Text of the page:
Winner of the Wolfson History Prize, and described by A.S.Byatt as 'one of the finest biographies ever published', this is Fiona MacCarthy's magisterial biography of William Morris, legendary designer and father of the Victorian Arts and Crafts movement.
With her widely acclaimed book Eric Gill, published in 1989, Fiona MacCarthy established herself as one of the leading writers of biography in Britain. This was followed by William Morris (1994), which won several literary awards including the Wolfson History Prize and was described by A.S. Byatt as 'one of the finest biographies ever published in this country.' Byron: Life and Legend (2002) was described as 'one of the great literary biographies of our time' by Mark Bostridge in the Independent on Sunday. Fiona MacCarthy writes regularly for the Guardian and lives in Derbyshire.
"When William Morris was dying one of his physicians diagnosed his disease as `simply being William Morris and having done more than most ten men."' This was in part true of the driven man who was a poet, translator, publisher, businessman and retailer, medievalist, weaver, textile designer, political activist, early environmentalist, father of British Socialism, and guiding force behind the Arts and Crafts movement. With his complex versatility, Morris was an enigma to his Victorian contemporaries. Though there have been numerous works on different aspects of Morris's work, MacCarthy (Eric Gill, LJ 3/1/89) tackles the massive job of the complete story. Her five years of research show in her full and vivid understanding of the artist, the man, his friends, relatives, and era. Well illustrated, this work will serve as a worthy companion to Elizabeth Wilhide's book of Morris interiors, William Morris: Decor and Design (LJ 2/1/92), and the Gillian Naylor-edited William Morris, By Himself: Designs and Writings (New York Graphic Society, 1988). Highly recommended.‘Joseph Hewgley, Nashville P.L.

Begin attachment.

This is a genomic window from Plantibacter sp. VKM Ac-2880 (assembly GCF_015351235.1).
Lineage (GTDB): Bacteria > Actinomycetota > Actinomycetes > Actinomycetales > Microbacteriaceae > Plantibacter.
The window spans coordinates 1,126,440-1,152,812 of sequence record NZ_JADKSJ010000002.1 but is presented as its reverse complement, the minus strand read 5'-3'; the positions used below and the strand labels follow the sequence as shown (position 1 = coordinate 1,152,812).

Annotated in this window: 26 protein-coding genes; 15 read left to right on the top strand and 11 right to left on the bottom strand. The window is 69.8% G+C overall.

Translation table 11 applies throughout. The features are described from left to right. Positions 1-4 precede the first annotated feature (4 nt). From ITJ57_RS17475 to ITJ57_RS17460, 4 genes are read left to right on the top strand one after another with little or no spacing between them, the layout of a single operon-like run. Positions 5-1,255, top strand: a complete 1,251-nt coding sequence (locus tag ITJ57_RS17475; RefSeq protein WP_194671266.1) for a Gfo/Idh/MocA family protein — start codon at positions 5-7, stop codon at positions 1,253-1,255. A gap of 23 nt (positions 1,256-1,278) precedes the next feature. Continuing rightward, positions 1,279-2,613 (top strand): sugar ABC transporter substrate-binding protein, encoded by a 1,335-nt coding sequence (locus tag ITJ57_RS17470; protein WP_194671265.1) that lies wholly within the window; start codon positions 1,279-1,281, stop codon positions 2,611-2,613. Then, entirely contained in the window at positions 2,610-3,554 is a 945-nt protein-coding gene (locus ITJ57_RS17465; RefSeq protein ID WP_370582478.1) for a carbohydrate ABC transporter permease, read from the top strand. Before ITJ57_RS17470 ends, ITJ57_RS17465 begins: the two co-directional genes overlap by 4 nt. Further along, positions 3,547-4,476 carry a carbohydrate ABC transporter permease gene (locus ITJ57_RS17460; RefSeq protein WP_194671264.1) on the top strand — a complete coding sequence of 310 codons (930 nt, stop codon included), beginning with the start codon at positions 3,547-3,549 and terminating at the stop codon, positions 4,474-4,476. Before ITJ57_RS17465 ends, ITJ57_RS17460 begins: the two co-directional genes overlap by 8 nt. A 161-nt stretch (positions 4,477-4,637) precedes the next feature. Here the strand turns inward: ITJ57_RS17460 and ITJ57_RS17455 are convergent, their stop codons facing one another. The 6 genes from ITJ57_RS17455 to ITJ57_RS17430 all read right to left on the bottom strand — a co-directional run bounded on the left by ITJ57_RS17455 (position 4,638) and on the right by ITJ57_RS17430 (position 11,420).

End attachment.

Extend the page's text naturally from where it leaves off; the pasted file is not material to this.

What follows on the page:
An accomplished and original designer of textiles and furniture, books and typefaces, a socialist activist, poet and novelist (News from Nowhere), Morris (1834- 1896) had a ``magpie mind'' that sought expression in any number of media. MacCarthy (Eric Gill, a prize-winning biography of the sculptor), illuminates the paradoxes that shaped Morris's ``painfully heroic progress through life.'' Morris was a manufacturer of lush housewares who rejected his father as a ``capitalist villain''; an astringent critic of Victorian England who nearly became its poet laureate; a man both worldly and naïve, stymied by his wife's affair with the charismatic Pre-Raphaelite artist Dante Gabriel Rossetti. Morris emerges in vivid snapshots as vital, protean and compassionate. This is the biography of a temperament‘of a burgeoning reaction against late Victorian bourgeois complacency‘that Morris shared with his friend painter Edward Burne-Jones, Rossetti, George Bernard Shaw and others. It also is shaped by interesting extended discussions‘of the period's architecture, politics and literature‘that sometimes distract from the account of the life they purportedly illuminate. Erudite, lavishly illustrated, including 24 pages of color, and absorbing, this is of interest for the amateur as well as the professional student of Victorian England. (Sept.)